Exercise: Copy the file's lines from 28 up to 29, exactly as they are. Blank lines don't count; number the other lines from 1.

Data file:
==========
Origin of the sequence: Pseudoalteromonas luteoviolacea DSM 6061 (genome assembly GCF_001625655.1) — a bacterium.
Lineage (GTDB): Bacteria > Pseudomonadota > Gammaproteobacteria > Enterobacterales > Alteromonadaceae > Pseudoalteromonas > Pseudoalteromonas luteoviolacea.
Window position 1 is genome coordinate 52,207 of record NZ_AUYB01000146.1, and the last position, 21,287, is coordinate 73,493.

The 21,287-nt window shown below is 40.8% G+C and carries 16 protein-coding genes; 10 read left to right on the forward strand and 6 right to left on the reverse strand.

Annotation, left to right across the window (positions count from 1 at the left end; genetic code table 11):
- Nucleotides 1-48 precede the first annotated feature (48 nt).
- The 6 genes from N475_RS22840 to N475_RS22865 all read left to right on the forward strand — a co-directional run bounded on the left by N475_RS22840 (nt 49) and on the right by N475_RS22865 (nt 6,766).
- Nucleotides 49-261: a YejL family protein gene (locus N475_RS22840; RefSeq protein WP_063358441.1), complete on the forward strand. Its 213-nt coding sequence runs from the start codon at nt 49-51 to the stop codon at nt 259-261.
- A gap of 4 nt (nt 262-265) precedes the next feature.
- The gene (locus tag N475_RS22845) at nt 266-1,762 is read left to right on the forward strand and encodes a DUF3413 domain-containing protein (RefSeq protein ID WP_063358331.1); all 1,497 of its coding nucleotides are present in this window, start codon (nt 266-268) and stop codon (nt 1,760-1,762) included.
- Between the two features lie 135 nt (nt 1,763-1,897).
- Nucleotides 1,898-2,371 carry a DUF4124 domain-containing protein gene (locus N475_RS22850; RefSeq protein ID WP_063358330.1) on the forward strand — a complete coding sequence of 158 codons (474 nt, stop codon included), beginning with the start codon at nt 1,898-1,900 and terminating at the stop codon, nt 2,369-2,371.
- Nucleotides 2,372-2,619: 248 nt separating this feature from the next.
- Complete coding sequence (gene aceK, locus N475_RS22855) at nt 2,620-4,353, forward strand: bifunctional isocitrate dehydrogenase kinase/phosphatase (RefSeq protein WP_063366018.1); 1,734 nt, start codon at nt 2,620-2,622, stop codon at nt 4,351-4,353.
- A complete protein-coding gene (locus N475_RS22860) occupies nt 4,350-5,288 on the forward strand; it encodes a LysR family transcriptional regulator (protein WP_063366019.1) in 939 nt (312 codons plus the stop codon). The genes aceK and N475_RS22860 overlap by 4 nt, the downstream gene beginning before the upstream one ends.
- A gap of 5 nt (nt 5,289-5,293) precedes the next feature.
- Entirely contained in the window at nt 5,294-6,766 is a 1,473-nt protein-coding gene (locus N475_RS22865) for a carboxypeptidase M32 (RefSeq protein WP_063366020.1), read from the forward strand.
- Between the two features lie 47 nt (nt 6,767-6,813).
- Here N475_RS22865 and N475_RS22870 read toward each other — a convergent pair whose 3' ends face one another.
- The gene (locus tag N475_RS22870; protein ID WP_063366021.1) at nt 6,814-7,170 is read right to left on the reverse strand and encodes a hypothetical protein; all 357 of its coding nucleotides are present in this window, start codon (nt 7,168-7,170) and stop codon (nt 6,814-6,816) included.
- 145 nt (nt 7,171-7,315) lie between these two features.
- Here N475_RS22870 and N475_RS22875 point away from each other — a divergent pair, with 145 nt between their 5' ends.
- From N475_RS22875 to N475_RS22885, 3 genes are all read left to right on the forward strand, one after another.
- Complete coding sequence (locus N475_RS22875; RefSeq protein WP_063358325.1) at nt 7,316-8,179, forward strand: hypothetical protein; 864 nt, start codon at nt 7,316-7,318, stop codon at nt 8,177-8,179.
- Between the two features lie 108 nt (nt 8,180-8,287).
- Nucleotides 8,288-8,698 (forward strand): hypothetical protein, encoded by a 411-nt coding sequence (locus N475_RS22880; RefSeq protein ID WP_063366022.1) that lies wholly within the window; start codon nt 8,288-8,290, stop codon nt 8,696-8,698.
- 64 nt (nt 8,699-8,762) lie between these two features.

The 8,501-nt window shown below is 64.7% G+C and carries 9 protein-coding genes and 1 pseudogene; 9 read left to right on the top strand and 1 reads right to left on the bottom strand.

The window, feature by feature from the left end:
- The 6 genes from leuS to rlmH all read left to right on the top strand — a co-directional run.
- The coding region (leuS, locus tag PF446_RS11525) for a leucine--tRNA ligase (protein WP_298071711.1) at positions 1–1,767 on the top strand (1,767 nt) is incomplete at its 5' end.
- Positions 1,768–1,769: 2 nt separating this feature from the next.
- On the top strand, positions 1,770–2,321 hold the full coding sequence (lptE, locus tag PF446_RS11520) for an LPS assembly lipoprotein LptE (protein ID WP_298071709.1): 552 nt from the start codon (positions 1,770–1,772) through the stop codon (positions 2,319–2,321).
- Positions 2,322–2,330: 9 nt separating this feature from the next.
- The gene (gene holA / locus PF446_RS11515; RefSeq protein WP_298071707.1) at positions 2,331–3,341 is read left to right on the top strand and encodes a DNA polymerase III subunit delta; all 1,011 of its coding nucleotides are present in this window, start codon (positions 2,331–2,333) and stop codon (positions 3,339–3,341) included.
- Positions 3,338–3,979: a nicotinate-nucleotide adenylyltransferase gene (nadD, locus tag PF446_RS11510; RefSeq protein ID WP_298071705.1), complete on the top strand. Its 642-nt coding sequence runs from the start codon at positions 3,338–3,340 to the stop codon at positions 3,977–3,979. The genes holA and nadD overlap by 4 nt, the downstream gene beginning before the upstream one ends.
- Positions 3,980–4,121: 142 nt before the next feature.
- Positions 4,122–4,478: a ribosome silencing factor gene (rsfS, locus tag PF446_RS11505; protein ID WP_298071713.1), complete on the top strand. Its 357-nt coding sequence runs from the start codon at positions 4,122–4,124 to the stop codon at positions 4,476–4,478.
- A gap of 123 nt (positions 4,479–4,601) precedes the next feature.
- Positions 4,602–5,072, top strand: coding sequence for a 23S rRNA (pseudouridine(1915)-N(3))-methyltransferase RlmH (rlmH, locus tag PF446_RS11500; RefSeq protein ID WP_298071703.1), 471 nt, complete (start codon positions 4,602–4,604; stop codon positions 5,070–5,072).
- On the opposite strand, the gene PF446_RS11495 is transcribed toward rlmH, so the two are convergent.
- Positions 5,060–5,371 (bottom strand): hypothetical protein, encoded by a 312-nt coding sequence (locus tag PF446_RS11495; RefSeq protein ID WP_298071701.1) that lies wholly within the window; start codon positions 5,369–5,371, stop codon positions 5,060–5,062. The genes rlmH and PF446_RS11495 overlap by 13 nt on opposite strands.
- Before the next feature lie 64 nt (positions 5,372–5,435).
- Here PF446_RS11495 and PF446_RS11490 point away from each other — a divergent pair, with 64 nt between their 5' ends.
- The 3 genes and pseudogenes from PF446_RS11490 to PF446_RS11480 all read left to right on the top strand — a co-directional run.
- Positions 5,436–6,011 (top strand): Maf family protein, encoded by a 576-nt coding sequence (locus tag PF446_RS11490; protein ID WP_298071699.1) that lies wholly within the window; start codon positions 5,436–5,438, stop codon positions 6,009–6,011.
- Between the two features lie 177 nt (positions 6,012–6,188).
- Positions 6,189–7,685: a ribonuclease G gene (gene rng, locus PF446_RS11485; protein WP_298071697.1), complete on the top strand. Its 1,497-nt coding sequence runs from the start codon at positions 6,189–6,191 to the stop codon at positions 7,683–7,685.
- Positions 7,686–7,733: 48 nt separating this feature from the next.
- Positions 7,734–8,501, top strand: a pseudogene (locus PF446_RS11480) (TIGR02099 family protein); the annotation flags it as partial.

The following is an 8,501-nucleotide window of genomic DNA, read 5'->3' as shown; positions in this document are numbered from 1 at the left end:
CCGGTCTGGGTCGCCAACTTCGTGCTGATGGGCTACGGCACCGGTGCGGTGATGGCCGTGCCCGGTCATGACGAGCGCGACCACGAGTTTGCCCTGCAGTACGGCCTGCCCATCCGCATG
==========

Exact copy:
The 8,501-nt window shown below is 64.7% G+C and carries 9 protein-coding genes and 1 pseudogene; 9 read left to right on the top strand and 1 reads right to left on the bottom strand.

The window, feature by feature from the left end: